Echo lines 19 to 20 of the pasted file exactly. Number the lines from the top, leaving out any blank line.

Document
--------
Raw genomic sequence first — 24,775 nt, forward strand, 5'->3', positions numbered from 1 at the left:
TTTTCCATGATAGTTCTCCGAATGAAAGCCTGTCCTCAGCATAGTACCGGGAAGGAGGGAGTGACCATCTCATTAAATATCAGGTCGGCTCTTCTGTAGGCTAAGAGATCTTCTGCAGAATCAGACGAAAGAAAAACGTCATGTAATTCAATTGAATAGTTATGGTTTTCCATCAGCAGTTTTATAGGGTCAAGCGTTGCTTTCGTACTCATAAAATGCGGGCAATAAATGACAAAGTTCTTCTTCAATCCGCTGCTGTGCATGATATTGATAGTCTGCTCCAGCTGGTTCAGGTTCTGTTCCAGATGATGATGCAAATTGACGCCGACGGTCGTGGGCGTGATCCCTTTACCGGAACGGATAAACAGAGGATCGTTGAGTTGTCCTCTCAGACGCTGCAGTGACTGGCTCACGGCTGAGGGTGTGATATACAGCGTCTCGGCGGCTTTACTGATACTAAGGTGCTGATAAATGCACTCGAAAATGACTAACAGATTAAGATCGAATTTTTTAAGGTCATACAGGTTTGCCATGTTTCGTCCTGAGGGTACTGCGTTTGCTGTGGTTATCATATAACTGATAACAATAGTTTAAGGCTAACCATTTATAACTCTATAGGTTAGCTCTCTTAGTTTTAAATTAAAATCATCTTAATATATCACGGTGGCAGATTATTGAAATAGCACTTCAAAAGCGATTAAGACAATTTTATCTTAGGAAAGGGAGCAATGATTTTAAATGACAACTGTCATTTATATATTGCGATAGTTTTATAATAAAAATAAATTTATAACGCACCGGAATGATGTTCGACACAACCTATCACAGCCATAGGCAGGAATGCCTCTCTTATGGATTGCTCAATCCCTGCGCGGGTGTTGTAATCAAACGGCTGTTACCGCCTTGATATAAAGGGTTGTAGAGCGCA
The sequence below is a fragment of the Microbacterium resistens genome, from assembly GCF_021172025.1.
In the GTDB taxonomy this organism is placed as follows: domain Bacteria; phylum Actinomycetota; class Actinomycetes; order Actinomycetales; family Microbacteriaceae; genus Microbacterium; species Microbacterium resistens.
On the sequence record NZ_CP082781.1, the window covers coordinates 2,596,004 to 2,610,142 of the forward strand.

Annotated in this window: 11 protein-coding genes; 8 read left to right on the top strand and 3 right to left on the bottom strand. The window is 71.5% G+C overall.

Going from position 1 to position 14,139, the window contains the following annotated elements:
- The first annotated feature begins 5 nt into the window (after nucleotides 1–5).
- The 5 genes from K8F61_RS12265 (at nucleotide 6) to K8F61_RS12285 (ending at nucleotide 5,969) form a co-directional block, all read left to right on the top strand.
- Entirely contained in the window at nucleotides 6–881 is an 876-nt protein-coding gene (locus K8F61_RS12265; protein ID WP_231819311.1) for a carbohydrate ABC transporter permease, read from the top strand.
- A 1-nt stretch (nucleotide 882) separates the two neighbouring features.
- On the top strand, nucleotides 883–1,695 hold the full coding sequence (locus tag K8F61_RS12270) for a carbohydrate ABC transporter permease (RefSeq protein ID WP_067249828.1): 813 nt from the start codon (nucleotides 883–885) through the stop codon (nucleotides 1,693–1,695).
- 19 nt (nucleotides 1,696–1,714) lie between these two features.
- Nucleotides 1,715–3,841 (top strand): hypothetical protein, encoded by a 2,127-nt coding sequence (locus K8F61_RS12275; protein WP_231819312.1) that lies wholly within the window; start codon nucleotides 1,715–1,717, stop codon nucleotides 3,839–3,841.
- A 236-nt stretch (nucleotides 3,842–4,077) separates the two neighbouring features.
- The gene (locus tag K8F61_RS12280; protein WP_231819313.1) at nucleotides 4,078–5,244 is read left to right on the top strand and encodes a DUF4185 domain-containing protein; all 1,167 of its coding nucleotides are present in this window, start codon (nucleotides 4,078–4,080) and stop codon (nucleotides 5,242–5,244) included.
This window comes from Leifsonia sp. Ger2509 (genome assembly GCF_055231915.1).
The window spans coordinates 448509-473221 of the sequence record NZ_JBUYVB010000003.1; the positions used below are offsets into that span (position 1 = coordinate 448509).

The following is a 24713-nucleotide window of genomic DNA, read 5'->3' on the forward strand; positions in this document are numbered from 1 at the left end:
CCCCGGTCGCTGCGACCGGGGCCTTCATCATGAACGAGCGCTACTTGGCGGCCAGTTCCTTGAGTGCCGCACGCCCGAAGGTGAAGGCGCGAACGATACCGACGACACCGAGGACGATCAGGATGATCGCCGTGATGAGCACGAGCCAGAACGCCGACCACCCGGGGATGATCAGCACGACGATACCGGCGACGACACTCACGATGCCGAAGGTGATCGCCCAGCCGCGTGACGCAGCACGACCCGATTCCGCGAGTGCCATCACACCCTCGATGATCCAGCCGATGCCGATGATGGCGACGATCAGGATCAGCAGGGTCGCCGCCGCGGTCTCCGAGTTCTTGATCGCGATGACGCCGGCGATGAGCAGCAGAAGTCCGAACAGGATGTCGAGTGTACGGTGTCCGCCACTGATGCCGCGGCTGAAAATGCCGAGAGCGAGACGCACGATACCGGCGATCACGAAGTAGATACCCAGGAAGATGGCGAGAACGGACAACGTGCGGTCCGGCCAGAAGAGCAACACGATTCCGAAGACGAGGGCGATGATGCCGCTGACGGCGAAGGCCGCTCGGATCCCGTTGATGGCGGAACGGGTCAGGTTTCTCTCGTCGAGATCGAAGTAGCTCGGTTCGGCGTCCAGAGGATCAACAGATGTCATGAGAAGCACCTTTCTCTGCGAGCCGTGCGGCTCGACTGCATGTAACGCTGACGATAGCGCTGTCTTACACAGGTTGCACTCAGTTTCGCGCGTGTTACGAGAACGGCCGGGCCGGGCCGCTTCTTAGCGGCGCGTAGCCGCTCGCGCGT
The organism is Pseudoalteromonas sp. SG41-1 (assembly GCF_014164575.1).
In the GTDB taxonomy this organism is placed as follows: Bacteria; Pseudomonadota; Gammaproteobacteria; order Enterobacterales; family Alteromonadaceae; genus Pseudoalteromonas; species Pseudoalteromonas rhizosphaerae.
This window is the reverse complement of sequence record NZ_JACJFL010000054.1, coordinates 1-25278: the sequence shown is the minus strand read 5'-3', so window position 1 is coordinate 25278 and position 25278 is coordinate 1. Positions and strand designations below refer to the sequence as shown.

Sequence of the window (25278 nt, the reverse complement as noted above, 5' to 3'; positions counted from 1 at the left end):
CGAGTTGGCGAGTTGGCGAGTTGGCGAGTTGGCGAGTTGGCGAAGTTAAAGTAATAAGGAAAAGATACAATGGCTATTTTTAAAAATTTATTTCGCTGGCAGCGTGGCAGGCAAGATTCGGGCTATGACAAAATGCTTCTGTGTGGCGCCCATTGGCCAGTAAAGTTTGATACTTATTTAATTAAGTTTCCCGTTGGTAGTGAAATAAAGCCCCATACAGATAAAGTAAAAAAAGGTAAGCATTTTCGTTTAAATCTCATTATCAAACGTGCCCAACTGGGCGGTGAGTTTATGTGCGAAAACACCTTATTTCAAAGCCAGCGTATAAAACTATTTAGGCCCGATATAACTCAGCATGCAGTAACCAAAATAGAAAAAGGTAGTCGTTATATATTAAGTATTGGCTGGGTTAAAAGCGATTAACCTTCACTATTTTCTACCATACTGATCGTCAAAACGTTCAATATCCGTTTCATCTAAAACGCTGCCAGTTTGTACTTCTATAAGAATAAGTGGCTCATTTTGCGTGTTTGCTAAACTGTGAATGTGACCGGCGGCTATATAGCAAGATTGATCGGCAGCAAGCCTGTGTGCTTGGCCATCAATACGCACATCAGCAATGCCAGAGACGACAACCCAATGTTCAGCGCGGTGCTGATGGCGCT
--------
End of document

The following is a 24713-nucleotide window of genomic DNA, read 5'->3' on the forward strand; positions in this document are numbered from 1 at the left end:
CCCCGGTCGCTGCGACCGGGGCCTTCATCATGAACGAGCGCTACTTGGCGGCCAGTTCCTTGAGTGCCGCACGCCCGAAGGTGAAGGCGCGAACGATACCGACGACACCGAGGACGATCAGGATGATCGCCGTGATGAGCACGAGCCAGAACGCCGACCACCCGGGGATGATCAGCACGACGATACCGGCGACGACACTCACGATGCCGAAGGTGATCGCCCAGCCGCGTGACGCAGCACGACCCGATTCCGCGAGTGCCATCACACCCTCGATGATCCAGCCGATGCCGATGATGGCGACGATCAGGATCAGCAGGGTCGCCGCCGCGGTCTCCGAGTTCTTGATCGCGATGACGCCGGCGATGAGCAGCAGAAGTCCGAACAGGATGTCGAGTGTACGGTGTCCGCCACTGATGCCGCGGCTGAAAATGCCGAGAGCGAGACGCACGATACCGGCGATCACGAAGTAGATACCCAGGAAGATGGCGAGAACGGACAACGTGCGGTCCGGCCAGAAGAGCAACACGATTCCGAAGACGAGGGCGATGATGCCGCTGACGGCGAAGGCCGCTCGGATCCCGTTGATGGCGGAACGGGTCAGGTTTCTCTCGTCGAGATCGAAGTAGCTCGGTTCGGCGTCCAGAGGATCAACAGATGTCATGAGAAGCACCTTTCTCTGCGAGCCGTGCGGCTCGACTGCATGTAACGCTGACGATAGCGCTGTCTTACACAGGTTGCACTCAGTTTCGCGCGTGTTACGAGAACGGCCGGGCCGGGCCGCTTCTTAGCGGCGCGTAGCCGCTCGCGCGT